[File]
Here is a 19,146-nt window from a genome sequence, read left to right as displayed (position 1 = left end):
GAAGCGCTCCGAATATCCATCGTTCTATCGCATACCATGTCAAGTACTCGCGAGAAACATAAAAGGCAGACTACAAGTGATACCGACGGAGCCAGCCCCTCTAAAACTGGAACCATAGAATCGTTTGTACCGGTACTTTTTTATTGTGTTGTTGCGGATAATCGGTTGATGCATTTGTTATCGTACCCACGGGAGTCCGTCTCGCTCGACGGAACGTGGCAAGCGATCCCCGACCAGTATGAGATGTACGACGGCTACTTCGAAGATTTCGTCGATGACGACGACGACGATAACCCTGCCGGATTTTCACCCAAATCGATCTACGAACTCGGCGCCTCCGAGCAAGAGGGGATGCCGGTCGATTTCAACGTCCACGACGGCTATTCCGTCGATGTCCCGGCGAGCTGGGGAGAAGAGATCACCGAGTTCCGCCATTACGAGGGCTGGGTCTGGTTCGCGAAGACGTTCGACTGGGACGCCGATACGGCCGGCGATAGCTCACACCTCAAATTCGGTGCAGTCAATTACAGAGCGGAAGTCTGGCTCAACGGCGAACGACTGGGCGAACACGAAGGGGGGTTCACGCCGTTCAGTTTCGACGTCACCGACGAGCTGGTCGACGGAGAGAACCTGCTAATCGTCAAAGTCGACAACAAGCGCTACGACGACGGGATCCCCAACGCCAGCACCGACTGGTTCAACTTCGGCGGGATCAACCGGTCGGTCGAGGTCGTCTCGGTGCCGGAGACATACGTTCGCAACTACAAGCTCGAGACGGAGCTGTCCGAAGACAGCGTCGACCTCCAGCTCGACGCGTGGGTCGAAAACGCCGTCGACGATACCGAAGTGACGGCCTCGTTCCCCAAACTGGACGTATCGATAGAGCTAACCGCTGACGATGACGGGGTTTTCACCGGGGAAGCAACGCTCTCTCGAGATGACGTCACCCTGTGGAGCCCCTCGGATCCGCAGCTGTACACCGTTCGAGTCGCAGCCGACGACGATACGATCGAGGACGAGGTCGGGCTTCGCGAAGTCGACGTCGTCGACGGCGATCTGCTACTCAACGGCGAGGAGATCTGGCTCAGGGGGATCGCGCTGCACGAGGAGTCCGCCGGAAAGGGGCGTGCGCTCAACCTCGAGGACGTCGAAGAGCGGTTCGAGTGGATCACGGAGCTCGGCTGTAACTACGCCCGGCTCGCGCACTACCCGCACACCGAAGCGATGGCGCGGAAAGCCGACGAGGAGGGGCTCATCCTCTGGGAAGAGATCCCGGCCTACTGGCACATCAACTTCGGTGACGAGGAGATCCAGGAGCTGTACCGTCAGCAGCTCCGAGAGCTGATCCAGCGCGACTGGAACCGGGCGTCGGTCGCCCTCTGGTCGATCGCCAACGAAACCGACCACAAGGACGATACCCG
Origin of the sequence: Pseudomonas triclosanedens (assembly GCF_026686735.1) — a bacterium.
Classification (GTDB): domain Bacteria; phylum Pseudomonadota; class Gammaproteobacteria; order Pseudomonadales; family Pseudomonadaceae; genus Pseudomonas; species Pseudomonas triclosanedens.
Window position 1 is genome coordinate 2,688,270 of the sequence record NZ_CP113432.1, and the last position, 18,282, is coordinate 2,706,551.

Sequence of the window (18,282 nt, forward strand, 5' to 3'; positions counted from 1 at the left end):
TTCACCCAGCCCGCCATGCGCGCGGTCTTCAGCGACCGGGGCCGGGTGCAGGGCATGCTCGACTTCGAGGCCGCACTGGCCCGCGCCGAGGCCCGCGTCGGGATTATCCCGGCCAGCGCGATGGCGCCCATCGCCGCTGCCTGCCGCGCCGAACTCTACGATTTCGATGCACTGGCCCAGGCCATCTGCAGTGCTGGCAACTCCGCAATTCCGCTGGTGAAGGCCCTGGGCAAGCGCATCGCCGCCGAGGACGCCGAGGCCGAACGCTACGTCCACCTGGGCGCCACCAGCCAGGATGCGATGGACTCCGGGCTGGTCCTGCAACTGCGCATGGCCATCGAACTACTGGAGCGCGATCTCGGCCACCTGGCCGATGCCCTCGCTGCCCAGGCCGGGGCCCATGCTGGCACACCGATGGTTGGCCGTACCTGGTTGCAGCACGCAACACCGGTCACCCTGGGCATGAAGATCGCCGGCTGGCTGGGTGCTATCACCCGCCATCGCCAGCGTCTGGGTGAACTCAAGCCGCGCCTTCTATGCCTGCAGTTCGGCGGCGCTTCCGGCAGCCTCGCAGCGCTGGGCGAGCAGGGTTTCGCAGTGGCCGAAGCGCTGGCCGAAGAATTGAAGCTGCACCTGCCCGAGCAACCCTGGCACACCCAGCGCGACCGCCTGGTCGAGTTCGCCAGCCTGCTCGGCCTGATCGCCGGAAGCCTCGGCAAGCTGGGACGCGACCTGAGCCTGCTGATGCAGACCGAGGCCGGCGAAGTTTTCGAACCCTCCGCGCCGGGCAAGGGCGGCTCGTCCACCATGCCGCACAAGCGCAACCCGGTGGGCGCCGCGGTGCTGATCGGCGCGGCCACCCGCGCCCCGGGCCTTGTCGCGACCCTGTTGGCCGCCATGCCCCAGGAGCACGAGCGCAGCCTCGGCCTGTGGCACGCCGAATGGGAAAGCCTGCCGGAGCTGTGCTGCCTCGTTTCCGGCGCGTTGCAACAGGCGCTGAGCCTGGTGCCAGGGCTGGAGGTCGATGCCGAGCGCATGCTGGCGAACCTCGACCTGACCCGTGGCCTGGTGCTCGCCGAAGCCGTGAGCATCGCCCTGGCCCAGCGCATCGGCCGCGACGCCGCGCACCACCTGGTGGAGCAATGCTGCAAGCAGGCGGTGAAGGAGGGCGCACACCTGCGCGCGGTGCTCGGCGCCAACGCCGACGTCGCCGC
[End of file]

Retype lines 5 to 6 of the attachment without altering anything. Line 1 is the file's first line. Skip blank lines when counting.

Window position 1 is genome coordinate 2,688,270 of the sequence record NZ_CP113432.1, and the last position, 18,282, is coordinate 2,706,551.

Sequence of the window (18,282 nt, forward strand, 5' to 3'; positions counted from 1 at the left end):